There is a beautiful photo sitting on my work table of my daughter. It’s hard to place her age, she looks so knowing and so wise, and so old, and so young, a mezcla. The only thing that gives her away is her fringe, it’s clear that her mum cut it as it’s a bit wonky; and her gaze into the camera lens is straight, direct and honest. It is a priceless photo for me (the terrible fringe cutter). It was taken a couple of years ago when she was in infant school, she might have been about to turn four years old. The second I saw that picture I had to have it, for myself. It’s the essence and purity of my little girl before she was tainted with ‘Tiny Pop’ and all the sugary crazy stuff that children seem to want to immerse themselves in these days.
To be honest, I can’t remember being four, or even five. My earliest memories are hinged to food (mainly eating either birthday cake or cocktail sausages – I don’t know why, perhaps there is a career here for a psychologist) and my first ever memory of school is decimalisation. I remember having to learn about centimetres and metres, and I remember being the milk monitor (the milk was foul, it was always warm and if we didn’t drink it we were in big trouble).
But the thing I do remember about school when I was a littleun is enjoying it, entirely and without question. I wanted to go, every single day. I didn’t want to miss out.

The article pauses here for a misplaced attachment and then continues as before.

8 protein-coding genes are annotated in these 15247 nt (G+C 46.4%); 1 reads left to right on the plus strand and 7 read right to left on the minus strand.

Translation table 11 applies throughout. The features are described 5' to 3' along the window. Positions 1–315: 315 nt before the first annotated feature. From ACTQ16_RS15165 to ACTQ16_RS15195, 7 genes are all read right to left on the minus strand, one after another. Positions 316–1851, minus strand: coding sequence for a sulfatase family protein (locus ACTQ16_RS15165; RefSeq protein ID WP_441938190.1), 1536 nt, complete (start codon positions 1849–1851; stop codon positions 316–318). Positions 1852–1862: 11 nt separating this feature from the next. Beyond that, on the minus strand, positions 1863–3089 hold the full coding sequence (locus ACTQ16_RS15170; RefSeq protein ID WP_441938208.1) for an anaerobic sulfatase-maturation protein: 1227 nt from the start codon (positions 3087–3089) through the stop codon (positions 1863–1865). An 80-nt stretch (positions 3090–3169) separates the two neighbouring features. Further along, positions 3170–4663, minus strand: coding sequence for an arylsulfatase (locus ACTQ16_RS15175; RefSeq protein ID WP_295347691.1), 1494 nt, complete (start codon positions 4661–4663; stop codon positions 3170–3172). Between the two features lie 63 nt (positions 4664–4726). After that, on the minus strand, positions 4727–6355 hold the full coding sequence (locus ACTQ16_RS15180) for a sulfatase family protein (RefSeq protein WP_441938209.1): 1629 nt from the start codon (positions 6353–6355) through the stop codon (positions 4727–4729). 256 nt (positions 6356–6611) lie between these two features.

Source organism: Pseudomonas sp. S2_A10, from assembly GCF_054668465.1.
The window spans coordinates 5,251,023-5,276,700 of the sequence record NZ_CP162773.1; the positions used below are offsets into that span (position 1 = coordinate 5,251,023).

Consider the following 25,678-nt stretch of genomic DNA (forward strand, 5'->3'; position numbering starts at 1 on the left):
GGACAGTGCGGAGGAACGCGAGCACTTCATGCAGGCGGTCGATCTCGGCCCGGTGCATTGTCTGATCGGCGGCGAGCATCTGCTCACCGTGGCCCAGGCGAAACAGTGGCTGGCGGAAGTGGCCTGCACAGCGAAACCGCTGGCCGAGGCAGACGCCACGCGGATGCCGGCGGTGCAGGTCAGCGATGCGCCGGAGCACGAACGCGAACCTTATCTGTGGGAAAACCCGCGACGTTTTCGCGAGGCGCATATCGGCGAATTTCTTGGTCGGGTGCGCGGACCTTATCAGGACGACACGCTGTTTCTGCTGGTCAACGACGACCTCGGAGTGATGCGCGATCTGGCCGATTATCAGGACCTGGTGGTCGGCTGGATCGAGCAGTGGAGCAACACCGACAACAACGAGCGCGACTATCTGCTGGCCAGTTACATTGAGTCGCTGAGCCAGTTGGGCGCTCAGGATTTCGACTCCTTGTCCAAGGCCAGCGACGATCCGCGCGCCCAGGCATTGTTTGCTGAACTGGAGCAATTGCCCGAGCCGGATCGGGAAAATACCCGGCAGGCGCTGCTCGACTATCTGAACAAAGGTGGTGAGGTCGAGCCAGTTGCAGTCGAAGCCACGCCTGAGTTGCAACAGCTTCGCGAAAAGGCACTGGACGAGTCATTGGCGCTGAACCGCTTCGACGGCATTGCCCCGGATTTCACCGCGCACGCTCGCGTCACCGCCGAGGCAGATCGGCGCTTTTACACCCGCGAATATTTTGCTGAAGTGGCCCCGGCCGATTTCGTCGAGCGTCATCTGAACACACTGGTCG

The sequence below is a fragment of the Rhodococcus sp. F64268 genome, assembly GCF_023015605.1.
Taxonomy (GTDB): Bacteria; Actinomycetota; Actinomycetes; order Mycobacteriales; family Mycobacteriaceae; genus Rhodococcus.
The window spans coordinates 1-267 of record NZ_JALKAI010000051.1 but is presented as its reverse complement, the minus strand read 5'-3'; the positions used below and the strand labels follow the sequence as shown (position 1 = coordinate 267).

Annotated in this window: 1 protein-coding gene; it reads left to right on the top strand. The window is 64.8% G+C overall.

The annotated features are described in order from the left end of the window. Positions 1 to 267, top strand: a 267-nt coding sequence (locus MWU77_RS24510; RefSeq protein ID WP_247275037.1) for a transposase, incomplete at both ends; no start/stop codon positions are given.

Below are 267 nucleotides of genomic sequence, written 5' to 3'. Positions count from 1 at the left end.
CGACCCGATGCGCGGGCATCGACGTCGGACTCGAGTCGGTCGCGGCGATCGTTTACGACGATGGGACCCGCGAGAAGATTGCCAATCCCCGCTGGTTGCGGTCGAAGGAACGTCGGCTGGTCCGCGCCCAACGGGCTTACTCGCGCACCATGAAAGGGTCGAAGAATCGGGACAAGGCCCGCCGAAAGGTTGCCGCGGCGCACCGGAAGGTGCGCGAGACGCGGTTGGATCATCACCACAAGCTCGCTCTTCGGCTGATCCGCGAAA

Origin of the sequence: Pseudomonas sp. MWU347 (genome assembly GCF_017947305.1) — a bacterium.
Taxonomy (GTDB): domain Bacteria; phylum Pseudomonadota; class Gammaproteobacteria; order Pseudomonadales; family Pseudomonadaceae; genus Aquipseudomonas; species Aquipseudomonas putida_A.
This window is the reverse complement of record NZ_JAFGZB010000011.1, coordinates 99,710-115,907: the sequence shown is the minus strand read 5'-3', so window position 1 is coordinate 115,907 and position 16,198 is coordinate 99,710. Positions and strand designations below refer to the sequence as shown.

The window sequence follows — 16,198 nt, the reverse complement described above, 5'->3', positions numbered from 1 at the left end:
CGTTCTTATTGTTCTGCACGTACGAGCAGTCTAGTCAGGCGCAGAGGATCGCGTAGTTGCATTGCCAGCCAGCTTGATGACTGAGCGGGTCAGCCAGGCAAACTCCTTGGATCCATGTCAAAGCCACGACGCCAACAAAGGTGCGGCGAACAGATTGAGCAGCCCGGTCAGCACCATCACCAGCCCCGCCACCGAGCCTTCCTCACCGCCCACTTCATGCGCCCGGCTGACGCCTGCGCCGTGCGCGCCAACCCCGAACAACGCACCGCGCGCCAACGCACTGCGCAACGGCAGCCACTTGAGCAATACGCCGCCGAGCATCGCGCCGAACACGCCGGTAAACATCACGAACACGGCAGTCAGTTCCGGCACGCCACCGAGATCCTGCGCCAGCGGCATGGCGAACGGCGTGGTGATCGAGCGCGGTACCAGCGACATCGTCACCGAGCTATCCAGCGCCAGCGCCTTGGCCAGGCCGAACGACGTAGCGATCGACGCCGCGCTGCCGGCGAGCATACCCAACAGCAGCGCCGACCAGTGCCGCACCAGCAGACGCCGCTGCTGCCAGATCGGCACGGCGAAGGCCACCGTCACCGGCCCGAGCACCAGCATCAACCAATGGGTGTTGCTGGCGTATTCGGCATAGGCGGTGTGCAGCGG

So I am dismayed and worried about my (almost six year old) daughter’s attitude to school. Already homework is ‘boring’, she’s only done one – and all that was writing her name and address in a book (after being cajoled and harassed by her confused parents – i.e. myself and the long suffering other). So, what do we do? Ban the telly? Quit worrying and show her a stack of wood that needs cutting? Invite a grandparent to live with us (in my day, this was a norm), or go the whole Victorian hog and do the ‘children are best seen and not heard’ route?
I find myself channelling my inner grandma and insisting that La Gidg (which rhymes with ‘fridge’ for those people who have asked recently, although she does not look like a fridge, she’s got a ‘surf blonde chick’ look going on these days) sits at the table and eats her dinner before slipping off to watch cbabies or pop teen, or whatever it’s called. The harder she pushes forward the stronger I pull back. I think this is to do with my own raising, which all in all wasn’t too shabby, and although my own mum was out earning, along with my dad, my own grandmother was putting our tea on the table at 4pm (after saving whatever string, rubber bands and brown paper came her way that day). So I am going to call on my ancestors and dig deep into my own memories and try to remember how they did it, and perhaps severe a couple of digital tv cables on the way… because as I had to remind my little girl today (whilst gulping in some swallows of air), if you’re going to complain about writing your name on a form in Spain now then you’re really in trouble tomorrow.